Revel in his photos. Every image tells a story. The viewer hides in the shadows, privy to all that goes on behind closed doors. Legendary fetish photographer and sensual surrealist Chas Ray Krider relies on his lens to capture ultra-private scenes of mystery and perversion. His published works include three solo books, Motel Fetish, Do Not Disturb and Dirty Rendezvous, as well countless layouts in our wilder, kinkier sister magazine, TABOO. Sit down with the artist who’s been turning us on for over three decades.
HUSTLER: How did you start in photography?
CHAS RAY KRIDER: I got serious about art and photography a few years out of college, about 1976. I began as a street photographer, roaming the streets with a Leica, sort of my On the Road period, going east, south and west, taking photos along the way. I wasn’t interested in street life documentation per se, but rather a search for the unusual, odd juxtapositions and what I refer to as “the surreal in everyday life.” It was while shooting out on the street that sexual elements began to appear in my photos. I seemed to gravitate toward sexual motifs, like a store window displaying assorted lingerie. I think this fascination with panties and girdles in shop windows was the beginning of fetish seeping into my work. I recall, I was once in a department store, Leica in hand, photographing panty-dressed mannequins, when the store manager came and threw me out, saying, “You can’t do that in here, buddy.” The pervert was caught in the act. In terms of evolution, major change happened when I came in from the street and began shooting full-time in a studio space. The studio changed everything— the subject, the lighting, staging, use of props, the whole approach. The work became more conceptual and more sexual.
What is it about the fetish genre that excites you and informs your work?
It’s the women…the undressing, the dressing and the undressing. When I began consciously working with the idea of fetish, I dressed the model in full regalia—that is, stockings, garter, girdles, bras, the works. Then over time I stopped fully dressing the models either because I had become lazy and or I had come to find my own sense of what fetish is to me personally. I began to use less clothing. I found less clothing drew more attention to what clothing the woman did wear. Such as nothing other than simple black heels and black bra. Works for me.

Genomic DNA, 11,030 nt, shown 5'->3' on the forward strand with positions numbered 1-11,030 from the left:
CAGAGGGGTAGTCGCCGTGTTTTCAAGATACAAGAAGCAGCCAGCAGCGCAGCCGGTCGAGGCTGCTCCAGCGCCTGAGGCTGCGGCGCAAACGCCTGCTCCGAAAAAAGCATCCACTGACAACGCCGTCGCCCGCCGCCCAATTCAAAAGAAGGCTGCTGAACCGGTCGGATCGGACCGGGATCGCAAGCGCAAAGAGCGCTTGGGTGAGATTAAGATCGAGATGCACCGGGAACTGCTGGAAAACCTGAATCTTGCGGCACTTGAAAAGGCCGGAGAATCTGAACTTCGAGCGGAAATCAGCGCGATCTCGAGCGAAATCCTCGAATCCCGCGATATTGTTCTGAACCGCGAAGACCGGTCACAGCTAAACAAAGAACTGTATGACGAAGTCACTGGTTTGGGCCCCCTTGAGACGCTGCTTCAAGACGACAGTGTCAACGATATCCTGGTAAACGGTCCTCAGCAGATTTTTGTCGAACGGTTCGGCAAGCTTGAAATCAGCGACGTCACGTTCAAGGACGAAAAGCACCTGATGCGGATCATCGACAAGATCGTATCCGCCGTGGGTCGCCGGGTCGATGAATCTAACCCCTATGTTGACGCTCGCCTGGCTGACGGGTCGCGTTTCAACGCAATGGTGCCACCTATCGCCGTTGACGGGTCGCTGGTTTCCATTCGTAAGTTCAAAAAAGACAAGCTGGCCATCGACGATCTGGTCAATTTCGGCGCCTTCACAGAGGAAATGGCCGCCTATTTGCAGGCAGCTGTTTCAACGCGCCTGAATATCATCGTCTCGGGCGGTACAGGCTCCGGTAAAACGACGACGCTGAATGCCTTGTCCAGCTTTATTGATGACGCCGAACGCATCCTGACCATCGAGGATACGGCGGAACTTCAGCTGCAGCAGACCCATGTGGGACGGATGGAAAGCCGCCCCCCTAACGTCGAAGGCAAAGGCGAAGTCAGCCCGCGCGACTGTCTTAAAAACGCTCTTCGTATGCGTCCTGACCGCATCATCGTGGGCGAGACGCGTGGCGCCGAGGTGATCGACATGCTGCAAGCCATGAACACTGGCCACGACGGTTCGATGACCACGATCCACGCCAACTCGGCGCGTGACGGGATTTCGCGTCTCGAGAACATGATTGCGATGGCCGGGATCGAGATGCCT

I try to stay away from the stereotypical fetish gear—platform heels or anything too shiny. I like the idea of fetishizing one’s own everyday life. Instead of going down to the corner fetish store and buying something off the rack, I ask what’s already in the closet that can be used as is or reinvented in a more fetishistic way. For example, I have a couple of old plastic raincoats in which I have tightly wrapped and packaged models. I find this “ready-made” more interesting than a vinyl “fetish” garment off the rack. I do a lot of thrifting. I’ll pick up, say, a contemporary bra-slip combo.
When I get back to the studio, I cut away the bra cups, exposing the body in a way the original garment did not intend. I make it more fetish. There are times when I will take a similar item and have the model put it on backwards. The straps and the line hit the body in new and unexpected ways. If I find a sheer dress with an opaque liner, I will cut out the liner. This reconfiguring of found items is my surrealist method of subverting the original intent of an object for a new and strange encounter. It’s been said, if you can’t be original, at least be inventive.
I’ve long admired your layouts in our sister publication, Taboo. Tell us a little about how that relationship started.
All the credit goes to Art Director Cynthia Patterson. Cynthia is from Columbus. We ran with the same crowd and hung out at the same new wave/punk club in the early ’80s. She moved to L.A., eventually going to work for Larry Flynt Publications. By the mid-’90s I had begun a body of work that would become my first book, Motel Fetish. Cynthia ran a feature on the series in Taboo, and that feature put my work on the map. I began getting calls from magazines and publishers. Eric Kroll saw the work and felt it would make a good Taschen book, which eventually happened in 2002. Cynthia suggested I come to L.A. to do a few sessions for Taboo. It was a great experience and has influenced my approach to all work since. I might add, Dita was one of the models booked on that first trip out. Her photo made the Taboo cover.